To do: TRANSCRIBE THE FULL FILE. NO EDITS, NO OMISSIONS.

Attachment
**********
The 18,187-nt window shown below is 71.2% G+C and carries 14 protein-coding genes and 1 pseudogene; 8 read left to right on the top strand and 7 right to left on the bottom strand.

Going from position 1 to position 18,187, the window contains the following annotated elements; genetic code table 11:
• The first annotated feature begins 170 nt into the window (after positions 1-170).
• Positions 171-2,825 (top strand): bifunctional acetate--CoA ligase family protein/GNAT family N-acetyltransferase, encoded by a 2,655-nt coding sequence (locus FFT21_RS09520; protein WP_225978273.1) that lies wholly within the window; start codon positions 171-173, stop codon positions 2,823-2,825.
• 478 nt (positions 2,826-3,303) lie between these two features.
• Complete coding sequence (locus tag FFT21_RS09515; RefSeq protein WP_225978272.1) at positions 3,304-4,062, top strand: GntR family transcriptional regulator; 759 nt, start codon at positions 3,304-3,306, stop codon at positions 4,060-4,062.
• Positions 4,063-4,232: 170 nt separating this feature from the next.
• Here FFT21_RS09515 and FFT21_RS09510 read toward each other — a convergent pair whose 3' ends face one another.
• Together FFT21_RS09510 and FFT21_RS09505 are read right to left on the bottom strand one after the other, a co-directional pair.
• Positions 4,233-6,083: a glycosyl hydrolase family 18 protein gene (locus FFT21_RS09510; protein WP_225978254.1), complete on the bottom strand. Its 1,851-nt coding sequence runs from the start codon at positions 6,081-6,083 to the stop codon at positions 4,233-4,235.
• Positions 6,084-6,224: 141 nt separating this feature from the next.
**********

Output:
The 18,187-nt window shown below is 71.2% G+C and carries 14 protein-coding genes and 1 pseudogene; 8 read left to right on the top strand and 7 right to left on the bottom strand.

Going from position 1 to position 18,187, the window contains the following annotated elements; genetic code table 11:
• The first annotated feature begins 170 nt into the window (after positions 1-170).
• Positions 171-2,825 (top strand): bifunctional acetate--CoA ligase family protein/GNAT family N-acetyltransferase, encoded by a 2,655-nt coding sequence (locus FFT21_RS09520; protein WP_225978273.1) that lies wholly within the window; start codon positions 171-173, stop codon positions 2,823-2,825.
• 478 nt (positions 2,826-3,303) lie between these two features.
• Complete coding sequence (locus tag FFT21_RS09515; RefSeq protein WP_225978272.1) at positions 3,304-4,062, top strand: GntR family transcriptional regulator; 759 nt, start codon at positions 3,304-3,306, stop codon at positions 4,060-4,062.
• Positions 4,063-4,232: 170 nt separating this feature from the next.
• Here FFT21_RS09515 and FFT21_RS09510 read toward each other — a convergent pair whose 3' ends face one another.
• Together FFT21_RS09510 and FFT21_RS09505 are read right to left on the bottom strand one after the other, a co-directional pair.
• Positions 4,233-6,083: a glycosyl hydrolase family 18 protein gene (locus FFT21_RS09510; protein WP_225978254.1), complete on the bottom strand. Its 1,851-nt coding sequence runs from the start codon at positions 6,081-6,083 to the stop codon at positions 4,233-4,235.
• Positions 6,084-6,224: 141 nt separating this feature from the next.